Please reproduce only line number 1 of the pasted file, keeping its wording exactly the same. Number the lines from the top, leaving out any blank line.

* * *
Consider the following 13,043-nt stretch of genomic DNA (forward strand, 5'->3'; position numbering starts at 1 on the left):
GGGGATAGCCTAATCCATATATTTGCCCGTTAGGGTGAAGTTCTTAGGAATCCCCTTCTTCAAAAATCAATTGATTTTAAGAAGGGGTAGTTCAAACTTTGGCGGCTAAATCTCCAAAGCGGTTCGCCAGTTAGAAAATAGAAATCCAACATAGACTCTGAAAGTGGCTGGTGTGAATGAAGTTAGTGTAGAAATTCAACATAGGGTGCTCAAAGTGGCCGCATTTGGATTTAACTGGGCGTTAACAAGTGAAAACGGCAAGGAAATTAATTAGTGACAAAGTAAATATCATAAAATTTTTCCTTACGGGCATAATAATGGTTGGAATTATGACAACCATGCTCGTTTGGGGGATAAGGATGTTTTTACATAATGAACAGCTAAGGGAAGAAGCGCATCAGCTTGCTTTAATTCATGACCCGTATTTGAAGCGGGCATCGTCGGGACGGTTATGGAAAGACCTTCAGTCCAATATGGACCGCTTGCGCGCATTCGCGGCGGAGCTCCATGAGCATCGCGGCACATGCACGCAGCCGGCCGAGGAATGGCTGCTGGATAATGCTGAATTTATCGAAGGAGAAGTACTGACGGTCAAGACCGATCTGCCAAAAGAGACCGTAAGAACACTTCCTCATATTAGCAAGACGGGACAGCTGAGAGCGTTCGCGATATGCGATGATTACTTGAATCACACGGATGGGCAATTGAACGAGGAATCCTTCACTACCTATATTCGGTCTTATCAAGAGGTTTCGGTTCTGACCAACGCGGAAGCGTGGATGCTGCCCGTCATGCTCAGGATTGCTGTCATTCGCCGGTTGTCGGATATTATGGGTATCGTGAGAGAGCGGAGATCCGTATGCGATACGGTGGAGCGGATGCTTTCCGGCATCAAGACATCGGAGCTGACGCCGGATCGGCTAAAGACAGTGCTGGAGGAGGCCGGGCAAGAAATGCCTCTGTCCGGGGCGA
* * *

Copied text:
Consider the following 13,043-nt stretch of genomic DNA (forward strand, 5'->3'; position numbering starts at 1 on the left):